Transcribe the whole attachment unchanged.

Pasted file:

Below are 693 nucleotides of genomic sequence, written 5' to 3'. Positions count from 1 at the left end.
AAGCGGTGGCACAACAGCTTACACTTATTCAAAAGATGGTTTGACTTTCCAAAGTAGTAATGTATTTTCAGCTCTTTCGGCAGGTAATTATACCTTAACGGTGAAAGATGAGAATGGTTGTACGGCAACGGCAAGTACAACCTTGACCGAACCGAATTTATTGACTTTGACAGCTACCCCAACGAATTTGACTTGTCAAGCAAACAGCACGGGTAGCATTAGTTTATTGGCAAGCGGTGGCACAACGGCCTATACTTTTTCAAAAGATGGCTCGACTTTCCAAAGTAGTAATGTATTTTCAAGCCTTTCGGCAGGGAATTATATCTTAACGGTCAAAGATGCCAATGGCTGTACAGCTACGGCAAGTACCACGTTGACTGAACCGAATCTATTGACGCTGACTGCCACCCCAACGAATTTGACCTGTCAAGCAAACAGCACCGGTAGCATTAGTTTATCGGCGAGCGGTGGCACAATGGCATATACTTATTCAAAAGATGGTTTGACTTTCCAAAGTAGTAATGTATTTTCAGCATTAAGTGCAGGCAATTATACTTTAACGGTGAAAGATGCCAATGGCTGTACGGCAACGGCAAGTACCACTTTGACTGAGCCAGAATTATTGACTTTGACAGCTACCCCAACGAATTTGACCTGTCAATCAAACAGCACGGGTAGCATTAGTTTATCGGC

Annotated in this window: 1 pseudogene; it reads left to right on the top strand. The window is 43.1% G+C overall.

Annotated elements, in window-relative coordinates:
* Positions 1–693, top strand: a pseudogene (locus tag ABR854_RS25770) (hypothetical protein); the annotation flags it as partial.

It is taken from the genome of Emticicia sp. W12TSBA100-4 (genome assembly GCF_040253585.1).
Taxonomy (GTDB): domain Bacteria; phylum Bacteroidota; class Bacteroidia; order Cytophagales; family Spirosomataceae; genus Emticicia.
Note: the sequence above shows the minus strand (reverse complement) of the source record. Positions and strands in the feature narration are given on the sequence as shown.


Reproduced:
Below are 693 nucleotides of genomic sequence, written 5' to 3'. Positions count from 1 at the left end.
AAGCGGTGGCACAACAGCTTACACTTATTCAAAAGATGGTTTGACTTTCCAAAGTAGTAATGTATTTTCAGCTCTTTCGGCAGGTAATTATACCTTAACGGTGAAAGATGAGAATGGTTGTACGGCAACGGCAAGTACAACCTTGACCGAACCGAATTTATTGACTTTGACAGCTACCCCAACGAATTTGACTTGTCAAGCAAACAGCACGGGTAGCATTAGTTTATTGGCAAGCGGTGGCACAACGGCCTATACTTTTTCAAAAGATGGCTCGACTTTCCAAAGTAGTAATGTATTTTCAAGCCTTTCGGCAGGGAATTATATCTTAACGGTCAAAGATGCCAATGGCTGTACAGCTACGGCAAGTACCACGTTGACTGAACCGAATCTATTGACGCTGACTGCCACCCCAACGAATTTGACCTGTCAAGCAAACAGCACCGGTAGCATTAGTTTATCGGCGAGCGGTGGCACAATGGCATATACTTATTCAAAAGATGGTTTGACTTTCCAAAGTAGTAATGTATTTTCAGCATTAAGTGCAGGCAATTATACTTTAACGGTGAAAGATGCCAATGGCTGTACGGCAACGGCAAGTACCACTTTGACTGAGCCAGAATTATTGACTTTGACAGCTACCCCAACGAATTTGACCTGTCAATCAAACAGCACGGGTAGCATTAGTTTATCGGC

Annotated in this window: 1 pseudogene; it reads left to right on the top strand. The window is 43.1% G+C overall.

Annotated elements, in window-relative coordinates:
* Positions 1–693, top strand: a pseudogene (locus tag ABR854_RS25770) (hypothetical protein); the annotation flags it as partial.

It is taken from the genome of Emticicia sp. W12TSBA100-4 (genome assembly GCF_040253585.1).
Taxonomy (GTDB): domain Bacteria; phylum Bacteroidota; class Bacteroidia; order Cytophagales; family Spirosomataceae; genus Emticicia.
Note: the sequence above shows the minus strand (reverse complement) of the source record. Positions and strands in the feature narration are given on the sequence as shown.